Tuna: it is not eatable

A finless surfboard has conquered the "Design Award" for design excellence by the prestigious Australian International Design Award (AIDA). The "Tuna" surfboard produced by Global Surf Industries is an Alaia-style replica of the ancient boards used by Hawaiians.

The awarded gear was shaped by Tom Wegener, who shocked the surfing community in 2005 with claims that the ancients, with their thin, finless wooden boards, were far more advanced than we ever thought possible.

The "Tuna" is an extension of ancient surfing, designed with the perfect blend of flex, rail and bottom contours, and combined with modern materials to increase flotation.

Surfing on traditional wooden finless boards is something only highly skilled surfers can become proficient at. The award winning collaboration with GSI opens the door for everyone to enjoy the unique experience, which is one of very little drag or surface tension, and freedom with the ride.

"The alaia works off a different set of principles than our modern surfboards, and The Seaglass Project is about taking the ancient’s knowledge and applying it to modern materials," said Tom Wegener.

"I’d like to hope I can share this fantastic Australian International Design Award with those generations of great surfboard shapers from the distant past."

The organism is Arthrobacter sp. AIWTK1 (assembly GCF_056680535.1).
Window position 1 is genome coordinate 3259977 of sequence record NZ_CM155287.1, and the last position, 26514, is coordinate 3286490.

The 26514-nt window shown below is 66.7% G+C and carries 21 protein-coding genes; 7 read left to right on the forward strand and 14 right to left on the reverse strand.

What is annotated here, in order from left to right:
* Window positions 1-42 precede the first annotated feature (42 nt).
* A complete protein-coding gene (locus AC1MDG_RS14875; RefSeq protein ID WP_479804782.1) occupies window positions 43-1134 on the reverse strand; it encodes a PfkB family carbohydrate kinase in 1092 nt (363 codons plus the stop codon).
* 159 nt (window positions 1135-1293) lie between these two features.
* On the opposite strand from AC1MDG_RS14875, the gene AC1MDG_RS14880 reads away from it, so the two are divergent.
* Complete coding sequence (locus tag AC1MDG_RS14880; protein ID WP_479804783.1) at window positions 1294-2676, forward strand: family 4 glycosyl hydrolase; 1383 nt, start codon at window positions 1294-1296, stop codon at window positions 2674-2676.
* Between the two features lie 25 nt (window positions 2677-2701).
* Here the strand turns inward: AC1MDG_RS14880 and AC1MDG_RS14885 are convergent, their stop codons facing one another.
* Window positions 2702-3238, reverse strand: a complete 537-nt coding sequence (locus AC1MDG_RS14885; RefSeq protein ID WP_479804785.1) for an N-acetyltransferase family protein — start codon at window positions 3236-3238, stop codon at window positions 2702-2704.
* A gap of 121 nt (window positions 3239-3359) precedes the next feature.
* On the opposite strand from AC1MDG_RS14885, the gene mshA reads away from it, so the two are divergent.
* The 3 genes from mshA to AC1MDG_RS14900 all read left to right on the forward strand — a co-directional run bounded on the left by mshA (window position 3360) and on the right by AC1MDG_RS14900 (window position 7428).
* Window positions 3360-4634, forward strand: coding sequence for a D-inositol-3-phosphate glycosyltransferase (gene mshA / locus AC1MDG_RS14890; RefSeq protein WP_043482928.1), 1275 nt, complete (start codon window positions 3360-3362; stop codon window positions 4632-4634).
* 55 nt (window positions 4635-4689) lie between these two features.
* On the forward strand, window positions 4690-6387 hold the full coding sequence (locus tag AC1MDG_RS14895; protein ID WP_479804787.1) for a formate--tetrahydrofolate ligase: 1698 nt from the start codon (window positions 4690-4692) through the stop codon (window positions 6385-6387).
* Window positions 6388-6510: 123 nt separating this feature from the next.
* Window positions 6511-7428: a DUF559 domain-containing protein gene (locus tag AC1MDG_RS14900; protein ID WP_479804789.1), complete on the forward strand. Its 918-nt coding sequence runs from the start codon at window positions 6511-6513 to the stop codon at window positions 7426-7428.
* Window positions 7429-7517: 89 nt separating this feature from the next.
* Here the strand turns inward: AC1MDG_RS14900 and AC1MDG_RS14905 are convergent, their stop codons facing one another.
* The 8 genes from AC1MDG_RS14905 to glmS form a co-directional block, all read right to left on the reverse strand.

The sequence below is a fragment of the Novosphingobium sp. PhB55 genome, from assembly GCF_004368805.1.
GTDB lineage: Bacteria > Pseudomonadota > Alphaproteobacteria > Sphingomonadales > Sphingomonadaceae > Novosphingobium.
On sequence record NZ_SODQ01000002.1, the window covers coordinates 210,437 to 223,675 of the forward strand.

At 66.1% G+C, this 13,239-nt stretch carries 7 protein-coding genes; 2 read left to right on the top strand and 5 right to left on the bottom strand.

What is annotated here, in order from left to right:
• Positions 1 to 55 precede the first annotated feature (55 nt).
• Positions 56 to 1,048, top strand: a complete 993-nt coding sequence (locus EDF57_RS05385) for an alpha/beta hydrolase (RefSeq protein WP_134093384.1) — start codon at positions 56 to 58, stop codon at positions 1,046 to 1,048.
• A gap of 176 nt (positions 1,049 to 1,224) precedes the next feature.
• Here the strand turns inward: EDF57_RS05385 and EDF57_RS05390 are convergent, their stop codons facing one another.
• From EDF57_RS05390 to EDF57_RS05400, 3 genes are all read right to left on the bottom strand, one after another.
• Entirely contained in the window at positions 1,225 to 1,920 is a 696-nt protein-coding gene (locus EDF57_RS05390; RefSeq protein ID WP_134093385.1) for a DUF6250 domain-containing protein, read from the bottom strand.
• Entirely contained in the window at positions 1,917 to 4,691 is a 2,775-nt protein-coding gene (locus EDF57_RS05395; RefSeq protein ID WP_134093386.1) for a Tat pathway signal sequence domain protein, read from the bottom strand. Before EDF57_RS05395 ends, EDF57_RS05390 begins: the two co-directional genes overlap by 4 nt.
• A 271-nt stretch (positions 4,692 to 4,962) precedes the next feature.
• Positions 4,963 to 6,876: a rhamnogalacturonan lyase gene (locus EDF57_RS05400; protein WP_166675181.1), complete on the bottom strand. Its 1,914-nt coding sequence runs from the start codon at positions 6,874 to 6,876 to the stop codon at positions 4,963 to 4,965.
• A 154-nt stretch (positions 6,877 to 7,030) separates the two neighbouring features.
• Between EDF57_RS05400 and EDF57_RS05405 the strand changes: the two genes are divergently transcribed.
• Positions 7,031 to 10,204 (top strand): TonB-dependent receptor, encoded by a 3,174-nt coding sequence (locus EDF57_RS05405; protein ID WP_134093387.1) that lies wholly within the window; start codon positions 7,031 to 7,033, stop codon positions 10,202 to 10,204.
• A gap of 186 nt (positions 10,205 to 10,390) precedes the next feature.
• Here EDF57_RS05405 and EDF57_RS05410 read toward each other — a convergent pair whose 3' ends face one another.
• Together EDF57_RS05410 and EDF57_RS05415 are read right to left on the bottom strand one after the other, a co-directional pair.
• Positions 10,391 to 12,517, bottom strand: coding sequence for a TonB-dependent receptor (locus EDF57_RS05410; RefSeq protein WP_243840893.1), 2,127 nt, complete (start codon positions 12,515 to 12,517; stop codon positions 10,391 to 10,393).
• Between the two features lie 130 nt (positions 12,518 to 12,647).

The Design Award award is a highly respected symbol that gives consumers added buying confidence. The AIDA are one of the longest standing and most prestigious design awards in the world, representing excellence in form, function, quality, safety, sustainability and innovation – the cornerstones of great design.

The award winning Seaglass Project Tuna is available now from Global Surf Industries, RRP $695.00.

It was the year of the first soft landing on the Moon. In 1966, "Peanuts" went surfing. And skateboarding. Or at least, they tried to ride a few waves through mind surfing.

+ Surfing News

Origami is the ancient art of paper folding. Kites were probably invented in China around 500 BC. Let's blend both crafts and make a simple, high-flying Origami kite.

+ Kiteboarding News

On November 26, 2018, the World Surf League (WSL) suspended the iconic Peahi Challenge, in Maui. Why? There was too much wind, and the conditions were too gnarly for big wave surfing.

+ Windsurfing News